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NC salons aren't just turning heads – they're saving lives

When you walk into your local hair salon, you’re usually greeted by the aromas of shampoo and hair products. You’ll see combs, scissors and brushes scattered across work spaces. You’ll hear clippers and hair dryers, and stylists chatting with their clients. What you may not expect are conversations surrounding heart health and clients monitoring their blood pressure. But that’s exactly what’s happening in hair salons, barbershops and nail salons across North Carolina.

In 2018, The American Heart Association (AHA) and Blue Cross and Blue Shield of North Carolina (Blue Cross NC) partnered to address one of the highest-priority health issues facing North Carolinians: heart disease. Assessments by the AHA found that Black populations living in Charlotte, the Triad and the Triangle face a high rate of heart disease risk factors, including diabetes, obesity and high blood pressure. Preventive care could help identify these risk factors early, but inequitable access to health services makes doctor visits unobtainable for many. Compounding the issue is a lack of confidence within Black communities that their health concerns will be taken seriously.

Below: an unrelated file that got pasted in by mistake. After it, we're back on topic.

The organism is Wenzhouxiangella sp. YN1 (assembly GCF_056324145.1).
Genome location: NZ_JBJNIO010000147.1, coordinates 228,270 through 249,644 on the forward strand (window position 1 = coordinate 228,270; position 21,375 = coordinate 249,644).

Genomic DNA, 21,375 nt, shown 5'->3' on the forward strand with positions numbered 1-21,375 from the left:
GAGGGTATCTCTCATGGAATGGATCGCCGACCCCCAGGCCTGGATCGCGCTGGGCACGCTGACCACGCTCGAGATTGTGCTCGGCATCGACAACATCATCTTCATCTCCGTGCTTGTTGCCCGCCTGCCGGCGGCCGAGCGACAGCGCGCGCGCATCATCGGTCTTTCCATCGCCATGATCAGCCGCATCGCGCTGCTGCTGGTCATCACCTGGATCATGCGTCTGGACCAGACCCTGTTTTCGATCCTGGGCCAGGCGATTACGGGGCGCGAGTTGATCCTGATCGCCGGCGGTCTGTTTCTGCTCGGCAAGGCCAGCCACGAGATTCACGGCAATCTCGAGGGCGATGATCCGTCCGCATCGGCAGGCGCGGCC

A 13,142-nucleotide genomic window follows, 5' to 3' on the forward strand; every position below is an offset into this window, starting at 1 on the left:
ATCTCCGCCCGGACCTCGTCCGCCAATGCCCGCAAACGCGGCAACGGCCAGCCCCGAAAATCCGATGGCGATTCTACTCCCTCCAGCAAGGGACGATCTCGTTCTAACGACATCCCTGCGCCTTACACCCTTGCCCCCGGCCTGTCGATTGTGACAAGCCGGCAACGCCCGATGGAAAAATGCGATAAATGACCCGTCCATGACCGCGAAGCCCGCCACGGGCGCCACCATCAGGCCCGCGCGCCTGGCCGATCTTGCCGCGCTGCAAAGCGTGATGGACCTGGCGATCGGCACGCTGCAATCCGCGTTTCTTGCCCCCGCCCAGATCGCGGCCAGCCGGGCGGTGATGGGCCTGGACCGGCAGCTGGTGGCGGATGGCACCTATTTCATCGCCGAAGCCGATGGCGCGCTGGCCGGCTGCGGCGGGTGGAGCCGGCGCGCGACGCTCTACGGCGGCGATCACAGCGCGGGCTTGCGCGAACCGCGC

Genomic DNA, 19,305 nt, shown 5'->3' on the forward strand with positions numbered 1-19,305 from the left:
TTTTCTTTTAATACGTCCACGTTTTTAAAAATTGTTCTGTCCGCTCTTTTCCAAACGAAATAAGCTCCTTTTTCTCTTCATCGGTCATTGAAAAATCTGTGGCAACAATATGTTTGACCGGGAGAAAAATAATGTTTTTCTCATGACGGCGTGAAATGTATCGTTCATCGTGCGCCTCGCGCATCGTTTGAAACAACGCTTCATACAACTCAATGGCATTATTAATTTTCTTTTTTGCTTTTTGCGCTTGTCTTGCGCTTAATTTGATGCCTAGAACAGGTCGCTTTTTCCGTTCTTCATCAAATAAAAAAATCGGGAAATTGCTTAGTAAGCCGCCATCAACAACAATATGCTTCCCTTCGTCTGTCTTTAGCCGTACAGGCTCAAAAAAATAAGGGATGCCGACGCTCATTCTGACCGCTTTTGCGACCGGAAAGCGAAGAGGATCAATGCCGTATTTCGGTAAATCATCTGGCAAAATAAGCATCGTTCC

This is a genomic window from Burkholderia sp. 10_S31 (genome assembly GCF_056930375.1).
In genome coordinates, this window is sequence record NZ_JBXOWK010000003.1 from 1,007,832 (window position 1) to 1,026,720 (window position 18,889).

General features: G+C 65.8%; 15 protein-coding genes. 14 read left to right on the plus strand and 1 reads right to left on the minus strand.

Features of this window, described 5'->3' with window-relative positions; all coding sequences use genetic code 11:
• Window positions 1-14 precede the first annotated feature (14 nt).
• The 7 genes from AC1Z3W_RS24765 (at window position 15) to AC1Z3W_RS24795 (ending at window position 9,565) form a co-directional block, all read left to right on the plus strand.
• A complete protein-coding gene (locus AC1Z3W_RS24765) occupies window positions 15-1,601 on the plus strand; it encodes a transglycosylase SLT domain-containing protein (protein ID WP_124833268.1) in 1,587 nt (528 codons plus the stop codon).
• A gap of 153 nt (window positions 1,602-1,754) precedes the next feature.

The AHA and Blue Cross NC found that one way to improve heart health across the state was by reaching those at-risk early on through blood pressure monitoring. But the challenge was how to connect with this population. What would be the best way to cross paths with members in these communities and deliver potentially lifesaving heart health information?

The answer: Go where they go. And train who they trust.

A trusted space for socializing

Barbershops and salons are social gathering spots and trusted spaces in the Black community. The relationships built there are unique. Vulnerability flows easily. People can express their feelings and know they’ll find a sympathetic ear. Simply put, it’s a safe place.

“I grew up going to the barbershop as a child,” says Charlz Henry, a hair stylist at the Hot Seat Studio Salon in Greensboro. “In our community, that’s the meeting place. It’s a place that we go to let go. There are people who come to the barbershop, sit there all day long and never get a haircut.”